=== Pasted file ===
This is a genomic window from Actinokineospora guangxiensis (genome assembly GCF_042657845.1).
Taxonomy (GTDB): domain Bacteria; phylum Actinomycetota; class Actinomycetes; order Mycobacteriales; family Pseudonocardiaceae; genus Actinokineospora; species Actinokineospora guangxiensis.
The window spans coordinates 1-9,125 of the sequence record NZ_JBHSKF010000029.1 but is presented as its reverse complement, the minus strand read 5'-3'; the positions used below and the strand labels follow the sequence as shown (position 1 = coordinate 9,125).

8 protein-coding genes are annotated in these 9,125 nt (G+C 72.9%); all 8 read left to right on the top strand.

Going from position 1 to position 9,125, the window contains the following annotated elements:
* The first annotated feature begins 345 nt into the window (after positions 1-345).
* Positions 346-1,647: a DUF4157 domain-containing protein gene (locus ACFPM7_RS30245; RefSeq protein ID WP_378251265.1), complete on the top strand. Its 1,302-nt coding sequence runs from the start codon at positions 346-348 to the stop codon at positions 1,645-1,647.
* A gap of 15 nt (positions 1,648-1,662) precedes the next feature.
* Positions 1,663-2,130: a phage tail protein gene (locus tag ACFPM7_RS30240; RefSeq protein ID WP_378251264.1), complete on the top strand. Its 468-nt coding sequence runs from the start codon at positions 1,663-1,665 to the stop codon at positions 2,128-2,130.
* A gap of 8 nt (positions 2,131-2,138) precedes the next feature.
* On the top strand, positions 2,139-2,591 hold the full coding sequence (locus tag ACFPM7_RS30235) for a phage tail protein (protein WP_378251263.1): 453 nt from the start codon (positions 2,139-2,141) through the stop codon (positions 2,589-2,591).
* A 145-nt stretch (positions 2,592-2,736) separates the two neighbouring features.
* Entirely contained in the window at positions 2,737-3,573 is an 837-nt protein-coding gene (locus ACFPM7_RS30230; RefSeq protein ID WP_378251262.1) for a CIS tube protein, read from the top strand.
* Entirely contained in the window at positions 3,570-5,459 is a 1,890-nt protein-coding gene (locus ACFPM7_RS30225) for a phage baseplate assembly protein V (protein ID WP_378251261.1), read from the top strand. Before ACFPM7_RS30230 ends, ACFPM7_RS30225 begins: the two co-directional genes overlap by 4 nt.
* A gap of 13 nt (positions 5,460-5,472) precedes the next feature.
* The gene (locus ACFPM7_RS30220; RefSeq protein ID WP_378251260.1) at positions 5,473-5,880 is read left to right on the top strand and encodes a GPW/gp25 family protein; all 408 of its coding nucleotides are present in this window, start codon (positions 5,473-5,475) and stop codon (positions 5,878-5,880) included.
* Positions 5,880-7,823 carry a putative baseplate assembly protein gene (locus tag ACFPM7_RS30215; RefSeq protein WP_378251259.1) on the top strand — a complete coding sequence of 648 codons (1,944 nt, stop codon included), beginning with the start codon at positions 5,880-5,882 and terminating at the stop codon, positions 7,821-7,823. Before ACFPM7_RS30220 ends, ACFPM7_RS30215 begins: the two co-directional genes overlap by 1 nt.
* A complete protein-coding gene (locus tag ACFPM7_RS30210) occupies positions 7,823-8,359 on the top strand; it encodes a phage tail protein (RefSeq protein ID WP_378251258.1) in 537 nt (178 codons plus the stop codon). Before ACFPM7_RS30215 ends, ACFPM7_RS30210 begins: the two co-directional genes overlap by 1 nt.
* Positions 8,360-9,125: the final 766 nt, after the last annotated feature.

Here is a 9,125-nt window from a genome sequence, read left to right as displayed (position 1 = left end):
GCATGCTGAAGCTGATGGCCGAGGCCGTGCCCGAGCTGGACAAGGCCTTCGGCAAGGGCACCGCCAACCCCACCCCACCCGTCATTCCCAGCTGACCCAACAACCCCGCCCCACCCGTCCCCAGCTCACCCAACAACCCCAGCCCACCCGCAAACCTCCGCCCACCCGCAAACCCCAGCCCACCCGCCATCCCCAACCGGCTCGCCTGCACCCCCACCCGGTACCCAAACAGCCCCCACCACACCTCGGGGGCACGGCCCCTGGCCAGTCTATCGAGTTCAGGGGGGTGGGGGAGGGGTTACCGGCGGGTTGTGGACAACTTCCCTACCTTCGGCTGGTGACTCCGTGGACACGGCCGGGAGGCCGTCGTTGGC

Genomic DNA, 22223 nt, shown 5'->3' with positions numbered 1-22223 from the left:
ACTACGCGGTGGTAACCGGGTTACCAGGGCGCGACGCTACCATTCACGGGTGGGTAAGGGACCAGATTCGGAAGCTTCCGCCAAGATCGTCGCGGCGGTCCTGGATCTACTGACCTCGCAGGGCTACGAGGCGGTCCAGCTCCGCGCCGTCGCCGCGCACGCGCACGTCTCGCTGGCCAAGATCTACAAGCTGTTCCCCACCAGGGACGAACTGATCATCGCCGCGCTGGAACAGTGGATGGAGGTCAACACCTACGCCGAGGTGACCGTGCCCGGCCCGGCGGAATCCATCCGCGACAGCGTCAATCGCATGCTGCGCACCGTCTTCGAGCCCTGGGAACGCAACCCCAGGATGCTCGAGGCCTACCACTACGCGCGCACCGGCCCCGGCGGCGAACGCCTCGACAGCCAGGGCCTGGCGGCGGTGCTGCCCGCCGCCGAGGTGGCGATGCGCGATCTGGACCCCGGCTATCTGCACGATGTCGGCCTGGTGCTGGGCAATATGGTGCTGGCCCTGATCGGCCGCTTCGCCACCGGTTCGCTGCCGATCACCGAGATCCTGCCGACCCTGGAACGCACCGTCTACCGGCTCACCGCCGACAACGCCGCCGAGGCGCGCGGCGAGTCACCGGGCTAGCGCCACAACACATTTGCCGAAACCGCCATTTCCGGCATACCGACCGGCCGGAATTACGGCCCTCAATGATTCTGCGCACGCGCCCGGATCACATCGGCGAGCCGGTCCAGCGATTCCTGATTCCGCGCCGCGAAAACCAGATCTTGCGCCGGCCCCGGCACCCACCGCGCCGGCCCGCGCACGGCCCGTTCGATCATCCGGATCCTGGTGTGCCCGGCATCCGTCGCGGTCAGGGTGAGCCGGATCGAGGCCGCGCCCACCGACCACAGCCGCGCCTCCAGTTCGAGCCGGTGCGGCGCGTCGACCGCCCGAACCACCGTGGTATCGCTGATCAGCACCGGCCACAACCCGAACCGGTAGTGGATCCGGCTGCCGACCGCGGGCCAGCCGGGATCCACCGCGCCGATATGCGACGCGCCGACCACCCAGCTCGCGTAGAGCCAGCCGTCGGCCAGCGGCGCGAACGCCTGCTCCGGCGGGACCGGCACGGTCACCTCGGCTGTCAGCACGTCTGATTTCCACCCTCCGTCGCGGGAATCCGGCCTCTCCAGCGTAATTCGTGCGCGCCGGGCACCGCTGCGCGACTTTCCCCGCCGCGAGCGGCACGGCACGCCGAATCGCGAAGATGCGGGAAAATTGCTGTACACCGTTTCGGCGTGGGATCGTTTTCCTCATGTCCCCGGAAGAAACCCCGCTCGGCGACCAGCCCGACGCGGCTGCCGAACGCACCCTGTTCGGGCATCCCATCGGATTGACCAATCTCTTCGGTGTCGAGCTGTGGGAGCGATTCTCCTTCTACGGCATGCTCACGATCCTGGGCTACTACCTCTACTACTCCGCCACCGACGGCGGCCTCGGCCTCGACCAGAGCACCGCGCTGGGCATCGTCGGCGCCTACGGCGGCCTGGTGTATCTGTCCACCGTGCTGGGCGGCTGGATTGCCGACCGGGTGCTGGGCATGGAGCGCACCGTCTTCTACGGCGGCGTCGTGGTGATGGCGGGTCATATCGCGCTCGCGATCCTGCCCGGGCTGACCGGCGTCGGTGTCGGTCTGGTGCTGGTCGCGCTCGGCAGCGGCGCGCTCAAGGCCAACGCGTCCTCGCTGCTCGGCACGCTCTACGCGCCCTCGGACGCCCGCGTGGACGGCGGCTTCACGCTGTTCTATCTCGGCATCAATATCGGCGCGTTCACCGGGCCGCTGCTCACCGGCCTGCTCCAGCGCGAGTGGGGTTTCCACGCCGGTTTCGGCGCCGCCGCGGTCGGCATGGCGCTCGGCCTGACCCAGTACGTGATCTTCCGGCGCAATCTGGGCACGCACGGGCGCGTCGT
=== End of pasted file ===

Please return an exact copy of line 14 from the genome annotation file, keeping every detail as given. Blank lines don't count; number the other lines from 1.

* Entirely contained in the window at positions 3,570-5,459 is a 1,890-nt protein-coding gene (locus ACFPM7_RS30225) for a phage baseplate assembly protein V (protein ID WP_378251261.1), read from the top strand. Before ACFPM7_RS30230 ends, ACFPM7_RS30225 begins: the two co-directional genes overlap by 4 nt.